Review: Jason sails through worlds of wonder in A Noise Within’s ‘Argonautika’
Even the grandest stories, full of epic adventures, are built of everyday experiences. Mary Zimmerman creates theater magic in much the same way, bringing the world’s foundational tales alive with little more than the evocative power of the human voice and simple but imaginative stage tricks.
The Chicago writer-director is not on hand to stage her “Argonautika” — the Greek myth of Jason and the Argonauts — at A Noise Within in Pasadena. But as envisioned by the theater’s co-artistic director Julia Rodriguez-Elliott, the show generates the eye-widening, gasp-inducing excitement that is characteristic of Zimmerman’s work.
Zimmerman’s best-known piece, “Metamorphoses,” shapes Ovid’s Greco-Roman tales into a storytelling session that she staged in and around a pool of life-giving, transforming water. The piece wowed Los Angeles when presented at the Mark Taper Forum in 2000.
Water is key to the Argonauts’ perilous adventures too, evoked in sea-like billows of cloth or clusters of toy boats.
A winged, golden ram, a sea monster and a fearsome dragon materialize via puppets and masks. They — and the enchanted places they inhabit — are built of items available at any home-improvement or craft store. Who needs CGI when you’ve got this, plus the occasional song and a smattering of aerial acrobatics?
As of opening weekend, the complex production felt a bit hasty and perfunctory, but these flaws should disappear with repetition.
The sprawling story focuses on Jason, son of a usurped king, whose fearful, power-grabbing uncle sends him on a suicide mission to steal the Golden Fleece. (See: the golden ram mentioned above.) Jason rounds up the great heroes of his day and sets off on a perilous sea voyage aboard a ship called the Argo.
In the midst of heart-pounding dangers, the storytelling lingers over two love stories. One involves Jason (resolute Ty Mayberry) and the nascent sorceress Medea (poignant Angela Gulner). Medea’s feelings for Jason spur her to unimaginable achievements but also overwhelm her better judgment. Once Eros’ arrow lodges in her heart, the wound gradually turns her white gown crimson. The other bond exists between inseparable hunks Hercules (Frederick Stuart, giving the hero a thickheaded but warmhearted spin) and Hylas (Richy Storrs). When Hercules’ devotion is put to a test, still more water, in the form of tears, drenches the story.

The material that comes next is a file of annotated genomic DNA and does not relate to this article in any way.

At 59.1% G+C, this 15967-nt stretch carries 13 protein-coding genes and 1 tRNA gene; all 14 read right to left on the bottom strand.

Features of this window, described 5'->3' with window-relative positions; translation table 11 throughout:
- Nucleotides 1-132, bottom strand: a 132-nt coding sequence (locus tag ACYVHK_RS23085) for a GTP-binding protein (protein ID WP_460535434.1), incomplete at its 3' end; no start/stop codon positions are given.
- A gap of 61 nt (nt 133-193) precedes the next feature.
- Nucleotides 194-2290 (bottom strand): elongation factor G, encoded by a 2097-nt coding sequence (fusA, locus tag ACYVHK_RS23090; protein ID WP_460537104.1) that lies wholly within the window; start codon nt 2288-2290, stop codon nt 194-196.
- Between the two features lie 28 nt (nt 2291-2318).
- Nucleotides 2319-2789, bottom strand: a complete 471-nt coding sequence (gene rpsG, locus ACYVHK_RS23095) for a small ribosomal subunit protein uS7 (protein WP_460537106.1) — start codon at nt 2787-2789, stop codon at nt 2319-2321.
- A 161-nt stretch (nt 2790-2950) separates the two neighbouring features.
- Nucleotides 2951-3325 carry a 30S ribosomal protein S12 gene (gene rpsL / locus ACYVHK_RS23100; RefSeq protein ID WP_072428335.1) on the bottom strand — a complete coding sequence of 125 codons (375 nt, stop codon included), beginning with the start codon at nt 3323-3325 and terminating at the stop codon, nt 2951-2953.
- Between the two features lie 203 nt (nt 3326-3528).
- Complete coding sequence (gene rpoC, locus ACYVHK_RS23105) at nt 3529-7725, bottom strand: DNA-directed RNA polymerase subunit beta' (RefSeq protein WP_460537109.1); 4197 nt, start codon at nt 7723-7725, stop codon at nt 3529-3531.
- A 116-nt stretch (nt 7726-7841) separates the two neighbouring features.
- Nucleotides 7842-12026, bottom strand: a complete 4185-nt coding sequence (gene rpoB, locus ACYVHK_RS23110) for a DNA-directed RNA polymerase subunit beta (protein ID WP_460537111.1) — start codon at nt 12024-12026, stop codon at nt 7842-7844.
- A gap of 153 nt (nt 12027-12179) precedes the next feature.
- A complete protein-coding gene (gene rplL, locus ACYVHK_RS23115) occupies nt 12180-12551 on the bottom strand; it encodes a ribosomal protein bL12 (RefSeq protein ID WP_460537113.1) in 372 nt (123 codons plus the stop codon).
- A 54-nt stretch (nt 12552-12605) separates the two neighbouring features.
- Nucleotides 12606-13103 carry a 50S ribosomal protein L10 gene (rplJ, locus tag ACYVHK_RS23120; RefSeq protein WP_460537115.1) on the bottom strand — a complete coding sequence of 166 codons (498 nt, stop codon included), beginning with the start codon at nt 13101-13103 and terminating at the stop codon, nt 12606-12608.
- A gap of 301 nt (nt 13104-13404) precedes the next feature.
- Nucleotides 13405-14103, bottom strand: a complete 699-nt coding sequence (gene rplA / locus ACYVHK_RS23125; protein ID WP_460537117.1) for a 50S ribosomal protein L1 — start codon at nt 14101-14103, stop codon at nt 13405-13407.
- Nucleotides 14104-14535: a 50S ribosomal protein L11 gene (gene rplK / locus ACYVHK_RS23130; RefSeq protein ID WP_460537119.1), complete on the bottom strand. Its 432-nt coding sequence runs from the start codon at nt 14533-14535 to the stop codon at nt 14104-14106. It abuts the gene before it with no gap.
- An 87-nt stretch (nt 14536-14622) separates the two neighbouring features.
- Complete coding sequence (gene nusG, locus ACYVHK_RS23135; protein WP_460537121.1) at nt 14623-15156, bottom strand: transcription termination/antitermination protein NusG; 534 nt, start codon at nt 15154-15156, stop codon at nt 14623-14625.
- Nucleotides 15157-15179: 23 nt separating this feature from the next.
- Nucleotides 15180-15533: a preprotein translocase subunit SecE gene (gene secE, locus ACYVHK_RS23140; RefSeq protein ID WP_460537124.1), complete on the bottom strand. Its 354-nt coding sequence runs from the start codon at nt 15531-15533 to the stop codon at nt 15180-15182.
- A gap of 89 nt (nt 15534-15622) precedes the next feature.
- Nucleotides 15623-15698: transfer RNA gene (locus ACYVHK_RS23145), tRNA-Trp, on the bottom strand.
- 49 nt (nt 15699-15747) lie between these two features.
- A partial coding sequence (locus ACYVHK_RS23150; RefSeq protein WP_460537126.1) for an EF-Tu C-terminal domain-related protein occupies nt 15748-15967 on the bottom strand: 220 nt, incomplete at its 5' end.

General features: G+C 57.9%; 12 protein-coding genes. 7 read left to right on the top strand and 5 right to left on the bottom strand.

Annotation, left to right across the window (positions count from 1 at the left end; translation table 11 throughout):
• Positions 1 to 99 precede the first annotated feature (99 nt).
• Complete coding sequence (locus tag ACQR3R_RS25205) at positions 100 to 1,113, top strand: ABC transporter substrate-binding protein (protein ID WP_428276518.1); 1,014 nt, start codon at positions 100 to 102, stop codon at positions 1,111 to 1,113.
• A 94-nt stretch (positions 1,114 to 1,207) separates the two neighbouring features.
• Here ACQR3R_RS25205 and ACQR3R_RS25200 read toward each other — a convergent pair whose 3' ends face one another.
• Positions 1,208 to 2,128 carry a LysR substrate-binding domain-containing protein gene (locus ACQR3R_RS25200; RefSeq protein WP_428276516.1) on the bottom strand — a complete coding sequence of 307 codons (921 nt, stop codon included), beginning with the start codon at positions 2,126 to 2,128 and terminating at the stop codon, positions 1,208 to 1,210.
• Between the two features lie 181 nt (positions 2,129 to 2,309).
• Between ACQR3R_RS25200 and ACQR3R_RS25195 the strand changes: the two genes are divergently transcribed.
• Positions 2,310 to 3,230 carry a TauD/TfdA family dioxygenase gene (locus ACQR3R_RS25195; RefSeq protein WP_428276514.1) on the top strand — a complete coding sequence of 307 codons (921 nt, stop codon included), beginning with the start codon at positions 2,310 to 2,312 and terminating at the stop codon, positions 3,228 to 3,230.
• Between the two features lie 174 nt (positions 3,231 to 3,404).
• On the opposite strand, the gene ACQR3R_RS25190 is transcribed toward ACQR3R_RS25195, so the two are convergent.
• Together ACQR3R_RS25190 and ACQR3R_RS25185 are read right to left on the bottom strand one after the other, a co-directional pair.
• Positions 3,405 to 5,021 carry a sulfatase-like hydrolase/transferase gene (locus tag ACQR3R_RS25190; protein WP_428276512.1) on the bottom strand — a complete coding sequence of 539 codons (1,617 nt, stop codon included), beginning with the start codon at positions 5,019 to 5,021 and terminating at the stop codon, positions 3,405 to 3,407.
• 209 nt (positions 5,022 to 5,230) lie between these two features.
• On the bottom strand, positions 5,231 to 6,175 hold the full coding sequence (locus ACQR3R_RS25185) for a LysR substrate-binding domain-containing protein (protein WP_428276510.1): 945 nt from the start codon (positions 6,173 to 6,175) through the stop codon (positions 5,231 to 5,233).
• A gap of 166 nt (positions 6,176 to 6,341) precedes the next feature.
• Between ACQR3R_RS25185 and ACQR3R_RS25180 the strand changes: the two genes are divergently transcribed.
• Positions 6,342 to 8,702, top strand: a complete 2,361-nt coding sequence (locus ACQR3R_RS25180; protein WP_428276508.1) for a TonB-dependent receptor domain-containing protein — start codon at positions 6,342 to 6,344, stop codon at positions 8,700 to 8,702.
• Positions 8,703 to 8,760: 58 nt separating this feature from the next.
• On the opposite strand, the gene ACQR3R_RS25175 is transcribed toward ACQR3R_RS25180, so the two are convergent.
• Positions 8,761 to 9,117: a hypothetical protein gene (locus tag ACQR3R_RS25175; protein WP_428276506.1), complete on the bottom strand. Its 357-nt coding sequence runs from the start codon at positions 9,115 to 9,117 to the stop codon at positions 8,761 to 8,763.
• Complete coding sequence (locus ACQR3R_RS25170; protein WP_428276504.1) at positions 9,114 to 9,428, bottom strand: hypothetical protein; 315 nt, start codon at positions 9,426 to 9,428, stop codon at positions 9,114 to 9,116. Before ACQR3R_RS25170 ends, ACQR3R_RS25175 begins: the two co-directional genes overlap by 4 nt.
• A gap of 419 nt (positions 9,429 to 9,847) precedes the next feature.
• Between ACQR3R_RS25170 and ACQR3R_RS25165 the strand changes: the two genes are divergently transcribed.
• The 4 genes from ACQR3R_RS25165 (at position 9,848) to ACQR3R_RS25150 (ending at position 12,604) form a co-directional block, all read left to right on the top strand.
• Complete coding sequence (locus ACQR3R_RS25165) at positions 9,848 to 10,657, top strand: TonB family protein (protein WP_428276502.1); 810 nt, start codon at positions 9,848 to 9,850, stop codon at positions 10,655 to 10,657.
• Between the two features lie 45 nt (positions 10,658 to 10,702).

“Argonautika” also celebrates strong women. They are among the Argo adventurers, and Medea secures Jason’s key victories. The goddesses Hera (imperious Veralyn Jones) and Athena (commanding Trisha Miller) guide the action, with Athena also the principal narrator.
Many in the cast of 17 cycle through multiple roles, keeping the stage teeming with characters.
The floor of Frederica Nascimento’s multipurpose set is littered with trap doors, useful as a pool for an unwary Argonaut to tumble into or as a field from which skeleton soldiers spring forth. Ken Booth’s lights lend mystery and enchantment.
Jenny Foldenauer costumes the men in simple skirts and capes, the women in tunics, subtly underscoring the idea of ordinary people thrust into extraordinary circumstances by malicious rulers and capricious gods. Only the goddesses are given sparkles or fearsome armor.
Zimmerman’s adaptation, introduced in 2006, is lively, funny and easy to follow, spoken in conversational, present-day language.
We see in this timeless tale our own challenges, temptations, fears and transforming loves. “Awake, arise, and be brave in the face of life’s adversity,” an Argonaut urges, having learned the hard way. Good advice, that.
♦ ♦ ♦ ♦ ♦ ♦ ♦ ♦ ♦ ♦
Where: A Noise Within, 3352 E. Foothill Blvd., Pasadena
When: In repertory various Thursdays through Sundays; ends May 5
Info: (626) 356-3121, anoisewithin.org
Running time: 2 hours, 30 minutes
Support our coverage of local artists and the local arts scene by becoming a digital subscriber.
See all of our latest arts news and reviews at latimes.com/arts.
Get our daily Entertainment newsletter
Get the day's top stories on Hollywood, film, television, music, arts, culture and more.
You may occasionally receive promotional content from the Los Angeles Times.